Open-Source AR Hack Chat

Making the world a better place to see

Wednesday, May 31, 2023 12:00 pm PDT Local time zone:
Hack Chat
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Raj Nakaraja will host the Hack Chat on Wednesday, May 31 at noon Pacific.

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We may live in a soup of electromagnetic waves that range in wavelength from the diameter of Jupiter down to a fraction of the radius of a hydrogen atom, but our eyeballs have evolved to only let us sense a tiny slice of that spectrum. That's too bad, really, because there's a lot going on in the rest of the spectrum that could potentially inform our ROYGBIV-centric view of the world. Think of the possibilities of being able to see UV the way an insect does, or being able to watch the radiation pattern of an antenna and make adjustments on the fly. Sounds like a job for augmented reality.

If seeing the world with different eyes sounds as cool to you as it does to us, you won't want to miss Raj Nakaraja's stop by the Hack Chat. Raj is head of engineering at Brilliant Labs, an augmented reality company that's looking to bring AR into the mainstream. They've got some cool ideas about AR, and we're going to take the opportunity to talk to Raj about open-source AR in general, Brilliant's products specifically, and how AR can be incorporated into not only our projects, but into our lives as well.

  • Hack Chat Transcript, Part 1

    Dan Maloney05/31/2023 at 21:25 0 comments

    Dan Maloney
    11:57 AM
    Hi Raj, welcome aboard! We'll get started in a minute or two

    Dan Maloney12:00 PM
    Hello and welcome back to the Hack Chat. I'm Dan, and I'll be moderating today along with Dusan as we welcome Raj Nakaraja for a chat about Open-Source AR.

    Hi Raj, welcome. Care to start us off with a little about what you do?

    Raj Nakarja12:00 PM
    Hey Dan! Excited to get started :)

    Raj Nakarja12:01 PM
    Thanks for the warm welcome! I'm Raj, head of Engineering at Brilliant Labs. We're a startup making open-source AR/heads up display glasses, and my job is leading the hardware and firmware design

    Pinembour joined  the room.12:02 PM

    Dan Maloney12:03 PM
    So, as you can probably tell from the way I promoted this, I tend to think of AR as being able to see other parts of the EM spectrum as an overlay on the regular view of the world. I suspect that's not all there is to it, though. How far off the mark am I?

    Dan Maloney12:04 PM
    Nto gonna lie -- kinda want a Geordi LaForge visor ;-)

    Raj Nakarja12:06 PM
    Haha, that's a pretty cool idea honestly. I imagine myself being bombarded with colors as soon as a microwave turns on, or the phone rings. Well, there are tons of use cases for AR glasses. One favorite of mine was a startup a while ago that was doing a circuit overlay on top of PCBs. The idea was that you could see the current and voltages in realtime while you're probing your board

    Raj Nakarja12:07 PM
    I think they got bought up by one of the big PCB software companies and I never heard of them again. We want to avoid that happening by being open source and building a community around our devices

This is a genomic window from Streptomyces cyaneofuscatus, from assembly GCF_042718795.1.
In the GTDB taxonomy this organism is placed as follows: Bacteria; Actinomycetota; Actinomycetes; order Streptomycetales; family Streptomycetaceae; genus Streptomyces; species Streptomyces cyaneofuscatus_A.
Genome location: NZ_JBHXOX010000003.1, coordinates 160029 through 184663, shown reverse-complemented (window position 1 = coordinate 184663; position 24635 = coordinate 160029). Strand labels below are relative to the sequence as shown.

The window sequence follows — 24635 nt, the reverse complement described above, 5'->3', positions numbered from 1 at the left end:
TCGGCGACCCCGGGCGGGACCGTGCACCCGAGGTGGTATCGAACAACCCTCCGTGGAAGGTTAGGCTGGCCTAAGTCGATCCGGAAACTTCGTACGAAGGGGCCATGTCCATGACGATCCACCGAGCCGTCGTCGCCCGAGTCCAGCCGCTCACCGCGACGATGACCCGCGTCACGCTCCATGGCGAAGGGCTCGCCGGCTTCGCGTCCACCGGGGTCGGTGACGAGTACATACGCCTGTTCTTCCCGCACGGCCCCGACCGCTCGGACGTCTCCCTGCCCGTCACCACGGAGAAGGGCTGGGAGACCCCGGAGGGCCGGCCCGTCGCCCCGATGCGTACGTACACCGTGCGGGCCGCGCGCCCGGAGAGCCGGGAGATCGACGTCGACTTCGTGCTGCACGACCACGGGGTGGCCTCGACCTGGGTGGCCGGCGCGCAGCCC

Dan Maloney12:09 PM
    Yeah, that company was started by a guy we had on the chat a couple of times. It was a really good idea that just sort of disappeared. Forgot all about it, actually.

    Raj Nakarja12:10 PM
    If anyone wants to recreate it, they can try it out on our Monocle!

    Dan Maloney12:13 PM
    Can you go into Monocle a bit? I'm particularly interested in the optics -- having a big goofy thing stuck to your face always seemed like a barrier to general AR, but Monocle is much more streamlined.

    Dan Maloney12:13 PM


    Brilliant Labs

    Pocket-sized AR for imaginative hackers. At Brilliant Labs, we're building an open-source ecosystem to support developers and creatives reimagining the future.

    Read this on Brilliant Labs

    Raj Nakarja12:16 PM
    For sure! Well firstly, here's the full datasheet: There's a brief description down the page on the optics, but in short it's a tiny micro OLED which projects down to a beam-splitter. The image then appears as a screen floating a couple of meters in front of you

    Raj Nakarja12:16 PM

    Dan Maloney12:18 PM
    The reason I ask is for those of us with "old eyes". Seems like we'd have a hard time focusing up close, but maybe that's not how it works, since the apparent image is so far off

    Raj Nakarja12:19 PM
    Exactly. It looks like a tablet screen at arm's length basically

    Raj Nakarja12:20 PM
    The display is driven by an FPGA which allows for some nice graphics acceleration, and Bluetooth networking is done via an nRF52. The nRF runs MicroPython, so actually, Monocle is totally python driven

    Raj Nakarja12:21 PM
    Additionally, there's a 5MP camera, microphone, leds, and a couple of touch sensors

    Dan Maloney12:25 PM
    Would you want to use this on your dominant eye? Or would you put it on the weak eye and leave the dominant eye free to see the real world?

    Raj Nakarja12:26 PM

    Raj Nakarja12:26 PM
    This is how it looks in real life. You can compare the text size here to my laptop screen

    kjansky112:27 PM
    What is the experience like I mean I've always had a hard time seeing through a microscope where the instinct is to close the other eye but you are really supposed to mentally turn off the eye not looking through the microscope?

    Raj Nakarja12:29 PM
    I personally put it on my weaker eye. It's not really something you have to focus...

    Read more »

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